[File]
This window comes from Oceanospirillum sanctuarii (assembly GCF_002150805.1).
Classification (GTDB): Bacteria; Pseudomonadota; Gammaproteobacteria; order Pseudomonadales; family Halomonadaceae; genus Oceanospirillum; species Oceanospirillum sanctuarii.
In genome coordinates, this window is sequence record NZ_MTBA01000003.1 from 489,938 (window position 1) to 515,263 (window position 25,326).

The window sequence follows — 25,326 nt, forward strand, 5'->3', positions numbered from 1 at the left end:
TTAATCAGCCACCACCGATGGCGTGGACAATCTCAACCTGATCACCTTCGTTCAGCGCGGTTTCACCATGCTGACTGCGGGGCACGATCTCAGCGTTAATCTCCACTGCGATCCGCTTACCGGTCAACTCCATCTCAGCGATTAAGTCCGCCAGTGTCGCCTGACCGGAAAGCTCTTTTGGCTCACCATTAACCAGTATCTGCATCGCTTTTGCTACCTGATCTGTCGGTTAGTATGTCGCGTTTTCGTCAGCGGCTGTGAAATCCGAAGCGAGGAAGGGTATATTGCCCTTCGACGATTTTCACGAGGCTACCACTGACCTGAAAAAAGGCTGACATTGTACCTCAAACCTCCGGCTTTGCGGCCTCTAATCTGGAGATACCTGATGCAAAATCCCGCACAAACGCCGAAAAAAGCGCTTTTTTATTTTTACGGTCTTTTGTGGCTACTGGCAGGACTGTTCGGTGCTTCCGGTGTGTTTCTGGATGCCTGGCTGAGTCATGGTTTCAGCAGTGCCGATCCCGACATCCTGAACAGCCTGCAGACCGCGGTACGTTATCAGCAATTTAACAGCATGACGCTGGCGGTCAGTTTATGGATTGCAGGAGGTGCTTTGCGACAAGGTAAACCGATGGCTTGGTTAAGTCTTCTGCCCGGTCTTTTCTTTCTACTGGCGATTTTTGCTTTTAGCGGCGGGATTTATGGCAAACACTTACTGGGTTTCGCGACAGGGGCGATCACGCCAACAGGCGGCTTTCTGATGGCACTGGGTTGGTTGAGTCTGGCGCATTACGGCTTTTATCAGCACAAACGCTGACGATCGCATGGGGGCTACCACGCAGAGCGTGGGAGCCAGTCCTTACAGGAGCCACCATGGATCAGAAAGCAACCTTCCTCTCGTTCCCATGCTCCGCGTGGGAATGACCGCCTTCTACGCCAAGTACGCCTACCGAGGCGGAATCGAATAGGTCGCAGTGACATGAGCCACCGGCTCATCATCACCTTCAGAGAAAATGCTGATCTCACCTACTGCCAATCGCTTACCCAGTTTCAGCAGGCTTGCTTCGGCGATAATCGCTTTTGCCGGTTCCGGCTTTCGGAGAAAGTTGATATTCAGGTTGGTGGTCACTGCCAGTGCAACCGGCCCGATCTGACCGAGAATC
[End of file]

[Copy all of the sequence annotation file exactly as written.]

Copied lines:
This window comes from Oceanospirillum sanctuarii (assembly GCF_002150805.1).
Classification (GTDB): Bacteria; Pseudomonadota; Gammaproteobacteria; order Pseudomonadales; family Halomonadaceae; genus Oceanospirillum; species Oceanospirillum sanctuarii.
In genome coordinates, this window is sequence record NZ_MTBA01000003.1 from 489,938 (window position 1) to 515,263 (window position 25,326).

The window sequence follows — 25,326 nt, forward strand, 5'->3', positions numbered from 1 at the left end:
TTAATCAGCCACCACCGATGGCGTGGACAATCTCAACCTGATCACCTTCGTTCAGCGCGGTTTCACCATGCTGACTGCGGGGCACGATCTCAGCGTTAATCTCCACTGCGATCCGCTTACCGGTCAACTCCATCTCAGCGATTAAGTCCGCCAGTGTCGCCTGACCGGAAAGCTCTTTTGGCTCACCATTAACCAGTATCTGCATCGCTTTTGCTACCTGATCTGTCGGTTAGTATGTCGCGTTTTCGTCAGCGGCTGTGAAATCCGAAGCGAGGAAGGGTATATTGCCCTTCGACGATTTTCACGAGGCTACCACTGACCTGAAAAAAGGCTGACATTGTACCTCAAACCTCCGGCTTTGCGGCCTCTAATCTGGAGATACCTGATGCAAAATCCCGCACAAACGCCGAAAAAAGCGCTTTTTTATTTTTACGGTCTTTTGTGGCTACTGGCAGGACTGTTCGGTGCTTCCGGTGTGTTTCTGGATGCCTGGCTGAGTCATGGTTTCAGCAGTGCCGATCCCGACATCCTGAACAGCCTGCAGACCGCGGTACGTTATCAGCAATTTAACAGCATGACGCTGGCGGTCAGTTTATGGATTGCAGGAGGTGCTTTGCGACAAGGTAAACCGATGGCTTGGTTAAGTCTTCTGCCCGGTCTTTTCTTTCTACTGGCGATTTTTGCTTTTAGCGGCGGGATTTATGGCAAACACTTACTGGGTTTCGCGACAGGGGCGATCACGCCAACAGGCGGCTTTCTGATGGCACTGGGTTGGTTGAGTCTGGCGCATTACGGCTTTTATCAGCACAAACGCTGACGATCGCATGGGGGCTACCACGCAGAGCGTGGGAGCCAGTCCTTACAGGAGCCACCATGGATCAGAAAGCAACCTTCCTCTCGTTCCCATGCTCCGCGTGGGAATGACCGCCTTCTACGCCAAGTACGCCTACCGAGGCGGAATCGAATAGGTCGCAGTGACATGAGCCACCGGCTCATCATCACCTTCAGAGAAAATGCTGATCTCACCTACTGCCAATCGCTTACCCAGTTTCAGCAGGCTTGCTTCGGCGATAATCGCTTTTGCCGGTTCCGGCTTTCGGAGAAAGTTGATATTCAGGTTGGTGGTCACTGCCAGTGCAACCGGCCCGATCTGACCGAGAATC